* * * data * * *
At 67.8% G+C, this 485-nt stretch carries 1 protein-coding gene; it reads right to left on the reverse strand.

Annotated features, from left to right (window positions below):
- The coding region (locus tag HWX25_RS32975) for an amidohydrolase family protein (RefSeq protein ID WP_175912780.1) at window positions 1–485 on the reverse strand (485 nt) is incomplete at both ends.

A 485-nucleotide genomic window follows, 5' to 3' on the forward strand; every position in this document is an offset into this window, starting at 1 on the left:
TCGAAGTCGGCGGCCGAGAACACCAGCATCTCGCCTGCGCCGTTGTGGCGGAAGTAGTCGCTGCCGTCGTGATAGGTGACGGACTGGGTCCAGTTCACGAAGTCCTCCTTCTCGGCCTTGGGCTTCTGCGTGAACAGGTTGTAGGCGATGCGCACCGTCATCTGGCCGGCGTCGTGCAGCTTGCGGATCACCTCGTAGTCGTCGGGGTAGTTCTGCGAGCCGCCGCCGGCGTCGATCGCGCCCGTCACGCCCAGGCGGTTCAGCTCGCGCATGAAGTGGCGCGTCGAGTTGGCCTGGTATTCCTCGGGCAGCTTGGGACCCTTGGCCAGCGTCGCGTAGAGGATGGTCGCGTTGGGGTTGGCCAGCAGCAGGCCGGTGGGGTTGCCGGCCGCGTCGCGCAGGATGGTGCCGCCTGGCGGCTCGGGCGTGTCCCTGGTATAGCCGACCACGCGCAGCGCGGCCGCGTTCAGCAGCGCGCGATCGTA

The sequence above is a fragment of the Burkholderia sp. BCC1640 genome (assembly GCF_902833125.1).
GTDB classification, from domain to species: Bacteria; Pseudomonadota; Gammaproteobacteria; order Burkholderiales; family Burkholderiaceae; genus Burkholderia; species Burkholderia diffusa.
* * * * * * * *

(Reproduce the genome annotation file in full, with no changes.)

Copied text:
At 67.8% G+C, this 485-nt stretch carries 1 protein-coding gene; it reads right to left on the reverse strand.

Annotated features, from left to right (window positions below):
- The coding region (locus tag HWX25_RS32975) for an amidohydrolase family protein (RefSeq protein ID WP_175912780.1) at window positions 1–485 on the reverse strand (485 nt) is incomplete at both ends.

A 485-nucleotide genomic window follows, 5' to 3' on the forward strand; every position in this document is an offset into this window, starting at 1 on the left:
TCGAAGTCGGCGGCCGAGAACACCAGCATCTCGCCTGCGCCGTTGTGGCGGAAGTAGTCGCTGCCGTCGTGATAGGTGACGGACTGGGTCCAGTTCACGAAGTCCTCCTTCTCGGCCTTGGGCTTCTGCGTGAACAGGTTGTAGGCGATGCGCACCGTCATCTGGCCGGCGTCGTGCAGCTTGCGGATCACCTCGTAGTCGTCGGGGTAGTTCTGCGAGCCGCCGCCGGCGTCGATCGCGCCCGTCACGCCCAGGCGGTTCAGCTCGCGCATGAAGTGGCGCGTCGAGTTGGCCTGGTATTCCTCGGGCAGCTTGGGACCCTTGGCCAGCGTCGCGTAGAGGATGGTCGCGTTGGGGTTGGCCAGCAGCAGGCCGGTGGGGTTGCCGGCCGCGTCGCGCAGGATGGTGCCGCCTGGCGGCTCGGGCGTGTCCCTGGTATAGCCGACCACGCGCAGCGCGGCCGCGTTCAGCAGCGCGCGATCGTA

The sequence above is a fragment of the Burkholderia sp. BCC1640 genome (assembly GCF_902833125.1).
GTDB classification, from domain to species: Bacteria; Pseudomonadota; Gammaproteobacteria; order Burkholderiales; family Burkholderiaceae; genus Burkholderia; species Burkholderia diffusa.